fragments of twigs from a bush through it. A heroine in reverie with
depth perspective and a sense of psychological presence the other
vignettes lacked. The problem is we have no sense how troubling
this letter is: it's from Pateroff who is trying to gain entrance
to the house where the 'unprotected' woman lives.
The fifth picture is in Chapter Fourteen ('Count Pateroff and His Sister') and shows Harry and Count Pateroff at the Beaufort Club. The caption is "Did he not bear false witness against her?" Both men are seated at the corner of a dining table which is covered by a cloth which reaches about to the floor. Count Pateroff (son of a father?) is full faced on the right, and Harry is in profile on the left. Both are dressed in formal go-to-the-club clothing. Harry is on the edge of his chair with his left hand extended and his right hand resting on the arm of his chair. Count Pateroff has his right hand on the table and his left hand on his hip or pocket. He is distinguished by a handlebar grey mustache. On the table may be seen behind Harry's extended left arm the tops of several decanters, containing, I think, the certain vintage of Moselle which was very famous at the Beaufort.
Tony Prince wrote as follows (he used the Dover): Trollope wrote: "[Count Pateroff] was a fair man, with a broad face, and very light blue eyes; his forehead was low, but broad; he wore no whiskers, but bore on his lip a heavy moustache which was not grey, but perfectly white - white it was with years of course, but yet it gave no sign of age to his face. He was well made, active, and somewhat broad in the shoulders, though rather below the middle height." (Dover ed., p. 109)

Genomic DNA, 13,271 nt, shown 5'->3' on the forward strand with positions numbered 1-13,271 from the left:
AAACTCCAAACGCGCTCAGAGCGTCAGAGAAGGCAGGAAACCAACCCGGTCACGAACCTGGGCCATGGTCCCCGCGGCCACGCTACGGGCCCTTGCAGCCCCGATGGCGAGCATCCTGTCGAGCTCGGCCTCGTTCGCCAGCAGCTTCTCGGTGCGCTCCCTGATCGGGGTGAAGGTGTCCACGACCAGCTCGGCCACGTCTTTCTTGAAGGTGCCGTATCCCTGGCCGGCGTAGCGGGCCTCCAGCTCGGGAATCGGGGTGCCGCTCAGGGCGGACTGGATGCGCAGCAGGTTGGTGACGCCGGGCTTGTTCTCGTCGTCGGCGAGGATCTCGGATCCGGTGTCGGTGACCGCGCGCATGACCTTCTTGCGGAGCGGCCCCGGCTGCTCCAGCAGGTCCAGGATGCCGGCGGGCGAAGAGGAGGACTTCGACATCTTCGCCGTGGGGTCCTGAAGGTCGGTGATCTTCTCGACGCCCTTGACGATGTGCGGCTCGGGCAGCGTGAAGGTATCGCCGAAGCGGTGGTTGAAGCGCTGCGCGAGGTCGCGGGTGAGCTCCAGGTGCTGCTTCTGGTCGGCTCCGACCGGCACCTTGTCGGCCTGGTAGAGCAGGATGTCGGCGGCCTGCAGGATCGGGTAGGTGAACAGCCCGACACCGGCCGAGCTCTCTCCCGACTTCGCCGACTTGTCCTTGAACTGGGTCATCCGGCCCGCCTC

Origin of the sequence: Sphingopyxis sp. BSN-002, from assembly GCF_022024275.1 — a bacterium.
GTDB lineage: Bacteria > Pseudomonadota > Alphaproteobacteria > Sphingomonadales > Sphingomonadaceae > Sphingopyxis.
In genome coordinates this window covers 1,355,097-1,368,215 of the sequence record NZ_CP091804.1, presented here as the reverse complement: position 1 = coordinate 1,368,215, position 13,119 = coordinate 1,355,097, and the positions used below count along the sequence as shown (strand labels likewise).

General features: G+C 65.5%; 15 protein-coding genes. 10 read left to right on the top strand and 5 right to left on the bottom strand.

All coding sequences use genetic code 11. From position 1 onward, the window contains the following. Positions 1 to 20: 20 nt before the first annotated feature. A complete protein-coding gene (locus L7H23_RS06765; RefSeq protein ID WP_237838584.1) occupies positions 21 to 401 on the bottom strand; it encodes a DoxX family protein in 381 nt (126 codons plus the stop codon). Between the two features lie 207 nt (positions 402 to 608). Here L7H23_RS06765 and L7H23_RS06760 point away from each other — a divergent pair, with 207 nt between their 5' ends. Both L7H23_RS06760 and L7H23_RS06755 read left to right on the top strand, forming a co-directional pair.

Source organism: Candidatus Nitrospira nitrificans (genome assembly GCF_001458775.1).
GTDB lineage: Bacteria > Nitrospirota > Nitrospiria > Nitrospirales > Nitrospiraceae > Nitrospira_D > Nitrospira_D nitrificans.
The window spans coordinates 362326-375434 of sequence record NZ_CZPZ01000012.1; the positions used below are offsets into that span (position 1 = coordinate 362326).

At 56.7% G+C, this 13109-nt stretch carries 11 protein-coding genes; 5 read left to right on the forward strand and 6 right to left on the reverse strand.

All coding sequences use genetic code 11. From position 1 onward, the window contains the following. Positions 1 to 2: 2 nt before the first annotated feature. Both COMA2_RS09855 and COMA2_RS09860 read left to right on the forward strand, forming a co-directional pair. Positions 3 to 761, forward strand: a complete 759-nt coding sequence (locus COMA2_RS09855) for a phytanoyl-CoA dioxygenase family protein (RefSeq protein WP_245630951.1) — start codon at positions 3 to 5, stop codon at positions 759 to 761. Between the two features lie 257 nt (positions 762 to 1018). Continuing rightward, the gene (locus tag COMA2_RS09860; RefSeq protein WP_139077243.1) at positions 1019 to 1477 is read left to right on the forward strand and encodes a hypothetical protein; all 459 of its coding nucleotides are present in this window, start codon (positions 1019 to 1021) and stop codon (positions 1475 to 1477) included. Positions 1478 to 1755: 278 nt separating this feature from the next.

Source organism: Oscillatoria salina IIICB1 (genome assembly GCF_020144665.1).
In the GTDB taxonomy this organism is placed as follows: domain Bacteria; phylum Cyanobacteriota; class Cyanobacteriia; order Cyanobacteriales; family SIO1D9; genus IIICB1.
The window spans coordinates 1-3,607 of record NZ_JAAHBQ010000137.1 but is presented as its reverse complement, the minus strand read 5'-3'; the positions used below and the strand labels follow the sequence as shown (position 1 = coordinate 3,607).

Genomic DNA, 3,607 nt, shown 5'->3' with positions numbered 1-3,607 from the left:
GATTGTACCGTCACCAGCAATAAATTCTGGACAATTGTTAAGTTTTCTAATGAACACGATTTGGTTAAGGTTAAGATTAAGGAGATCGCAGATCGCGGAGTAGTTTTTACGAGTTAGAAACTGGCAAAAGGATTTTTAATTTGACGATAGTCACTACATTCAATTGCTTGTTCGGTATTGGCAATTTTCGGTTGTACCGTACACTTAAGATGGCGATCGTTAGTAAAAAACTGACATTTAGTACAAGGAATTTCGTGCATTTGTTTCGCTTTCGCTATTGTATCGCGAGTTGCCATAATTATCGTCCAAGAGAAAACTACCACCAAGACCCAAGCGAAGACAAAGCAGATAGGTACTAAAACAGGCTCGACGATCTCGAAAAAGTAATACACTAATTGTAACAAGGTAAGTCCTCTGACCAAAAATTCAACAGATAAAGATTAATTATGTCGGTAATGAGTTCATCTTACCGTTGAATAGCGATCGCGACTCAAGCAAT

Now judging from the above I would expect him to be quite fit, and visually striking, but in Edwards' disappointing illustration a couple of pages later he appears to be a rather large, chunky fellow with a barber-shop moustache, a small sprouting of hair below his lower lip and a receding hairline. Not at all attractive in my estimation.
To the side of a figure of a woman on the right there is an indication of a wall by lines down; the chair is ornate but small and narrow, and cross-hatched dark and then light. Here is Julia in her ripped-apart desolation, giving the impression of half or not quite rocking or just about to rock, and yet sitting very still. A good picture is hard to put into words. It's better than poignant, better than downcast, it's suggestive of gripping. The lines that open the chapter are what lead to it: "Lady Ongar sat alone, long into the night..."
This is a moving picture of an older woman. Her face looks downward, and is not filled in with lines, nor her widow's white headpiece. What is genuinely expressive is the outline of the dress. It is a kind of shell. The line from her head curls down past the chair to reach a bottom picture of furniture, and then moves upwards light and then across to reach one white hand which is folded over an elbow. Here is a felt presence. I prefer this to the one of Lady Ongar holding the money in her hand as the former is a moral lesson (see above "Was not the price in her hand?").
The sixth picture is in Chapter Eighteen and is entitled, as is the
chapter, "Captain Clavering makes his First Attempt." Archie is
standing on the left in profile, Julia is in the center in full face, and
Mme. Gourdeloup (fat wolf?) is on the right in profile. Archie has
light-colored trousers and a black coat. His stick is in his left hand
and his top hat in his right. He is standing with his right knee
slightly bent as is his neck. He looks as silly as he is. Julia is
dressed in black with a white cap. Her right elbow is bent with her